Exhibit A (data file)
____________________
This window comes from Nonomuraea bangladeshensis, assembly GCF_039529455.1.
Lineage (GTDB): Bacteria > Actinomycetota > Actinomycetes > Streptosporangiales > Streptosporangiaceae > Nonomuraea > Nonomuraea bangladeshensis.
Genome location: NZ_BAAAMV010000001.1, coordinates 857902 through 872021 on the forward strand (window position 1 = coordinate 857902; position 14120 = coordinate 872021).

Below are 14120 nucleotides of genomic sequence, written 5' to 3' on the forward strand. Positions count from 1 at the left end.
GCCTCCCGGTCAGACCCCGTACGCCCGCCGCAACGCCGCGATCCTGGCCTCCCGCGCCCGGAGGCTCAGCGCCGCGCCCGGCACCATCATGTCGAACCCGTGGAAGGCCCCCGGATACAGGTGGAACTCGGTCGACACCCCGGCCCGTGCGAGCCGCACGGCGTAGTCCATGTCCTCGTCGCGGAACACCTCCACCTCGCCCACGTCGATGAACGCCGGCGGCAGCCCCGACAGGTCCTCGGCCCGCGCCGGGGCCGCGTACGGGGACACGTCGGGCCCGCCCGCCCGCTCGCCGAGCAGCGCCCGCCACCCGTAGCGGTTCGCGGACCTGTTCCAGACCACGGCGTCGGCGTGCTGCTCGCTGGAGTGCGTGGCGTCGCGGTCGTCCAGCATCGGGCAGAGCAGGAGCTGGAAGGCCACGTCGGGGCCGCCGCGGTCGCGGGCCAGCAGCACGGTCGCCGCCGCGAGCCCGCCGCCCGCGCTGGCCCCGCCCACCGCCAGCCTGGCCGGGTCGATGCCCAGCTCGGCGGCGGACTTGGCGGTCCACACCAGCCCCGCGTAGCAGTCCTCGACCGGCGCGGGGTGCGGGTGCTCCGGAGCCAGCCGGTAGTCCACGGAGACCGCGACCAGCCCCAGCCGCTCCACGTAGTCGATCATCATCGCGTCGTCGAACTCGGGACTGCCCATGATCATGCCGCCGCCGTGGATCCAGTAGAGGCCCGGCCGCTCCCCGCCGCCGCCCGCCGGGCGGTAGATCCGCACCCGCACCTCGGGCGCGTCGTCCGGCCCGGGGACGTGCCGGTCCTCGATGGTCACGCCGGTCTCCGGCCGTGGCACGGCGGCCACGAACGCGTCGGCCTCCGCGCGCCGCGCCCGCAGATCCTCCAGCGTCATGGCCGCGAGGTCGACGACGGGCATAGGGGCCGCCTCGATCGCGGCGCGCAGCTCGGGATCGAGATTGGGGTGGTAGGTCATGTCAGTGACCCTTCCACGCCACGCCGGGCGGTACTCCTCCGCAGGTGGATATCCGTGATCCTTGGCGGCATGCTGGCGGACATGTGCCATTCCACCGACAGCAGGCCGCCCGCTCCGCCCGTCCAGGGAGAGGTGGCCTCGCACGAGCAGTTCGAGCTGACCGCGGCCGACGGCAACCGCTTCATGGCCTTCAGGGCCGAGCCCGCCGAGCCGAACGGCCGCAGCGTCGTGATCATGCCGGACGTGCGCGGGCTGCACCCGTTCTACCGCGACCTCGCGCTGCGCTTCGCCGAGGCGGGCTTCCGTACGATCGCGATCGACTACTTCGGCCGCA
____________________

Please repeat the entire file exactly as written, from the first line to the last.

This window comes from Nonomuraea bangladeshensis, assembly GCF_039529455.1.
Lineage (GTDB): Bacteria > Actinomycetota > Actinomycetes > Streptosporangiales > Streptosporangiaceae > Nonomuraea > Nonomuraea bangladeshensis.
Genome location: NZ_BAAAMV010000001.1, coordinates 857902 through 872021 on the forward strand (window position 1 = coordinate 857902; position 14120 = coordinate 872021).

Below are 14120 nucleotides of genomic sequence, written 5' to 3' on the forward strand. Positions count from 1 at the left end.
GCCTCCCGGTCAGACCCCGTACGCCCGCCGCAACGCCGCGATCCTGGCCTCCCGCGCCCGGAGGCTCAGCGCCGCGCCCGGCACCATCATGTCGAACCCGTGGAAGGCCCCCGGATACAGGTGGAACTCGGTCGACACCCCGGCCCGTGCGAGCCGCACGGCGTAGTCCATGTCCTCGTCGCGGAACACCTCCACCTCGCCCACGTCGATGAACGCCGGCGGCAGCCCCGACAGGTCCTCGGCCCGCGCCGGGGCCGCGTACGGGGACACGTCGGGCCCGCCCGCCCGCTCGCCGAGCAGCGCCCGCCACCCGTAGCGGTTCGCGGACCTGTTCCAGACCACGGCGTCGGCGTGCTGCTCGCTGGAGTGCGTGGCGTCGCGGTCGTCCAGCATCGGGCAGAGCAGGAGCTGGAAGGCCACGTCGGGGCCGCCGCGGTCGCGGGCCAGCAGCACGGTCGCCGCCGCGAGCCCGCCGCCCGCGCTGGCCCCGCCCACCGCCAGCCTGGCCGGGTCGATGCCCAGCTCGGCGGCGGACTTGGCGGTCCACACCAGCCCCGCGTAGCAGTCCTCGACCGGCGCGGGGTGCGGGTGCTCCGGAGCCAGCCGGTAGTCCACGGAGACCGCGACCAGCCCCAGCCGCTCCACGTAGTCGATCATCATCGCGTCGTCGAACTCGGGACTGCCCATGATCATGCCGCCGCCGTGGATCCAGTAGAGGCCCGGCCGCTCCCCGCCGCCGCCCGCCGGGCGGTAGATCCGCACCCGCACCTCGGGCGCGTCGTCCGGCCCGGGGACGTGCCGGTCCTCGATGGTCACGCCGGTCTCCGGCCGTGGCACGGCGGCCACGAACGCGTCGGCCTCCGCGCGCCGCGCCCGCAGATCCTCCAGCGTCATGGCCGCGAGGTCGACGACGGGCATAGGGGCCGCCTCGATCGCGGCGCGCAGCTCGGGATCGAGATTGGGGTGGTAGGTCATGTCAGTGACCCTTCCACGCCACGCCGGGCGGTACTCCTCCGCAGGTGGATATCCGTGATCCTTGGCGGCATGCTGGCGGACATGTGCCATTCCACCGACAGCAGGCCGCCCGCTCCGCCCGTCCAGGGAGAGGTGGCCTCGCACGAGCAGTTCGAGCTGACCGCGGCCGACGGCAACCGCTTCATGGCCTTCAGGGCCGAGCCCGCCGAGCCGAACGGCCGCAGCGTCGTGATCATGCCGGACGTGCGCGGGCTGCACCCGTTCTACCGCGACCTCGCGCTGCGCTTCGCCGAGGCGGGCTTCCGTACGATCGCGATCGACTACTTCGGCCGCA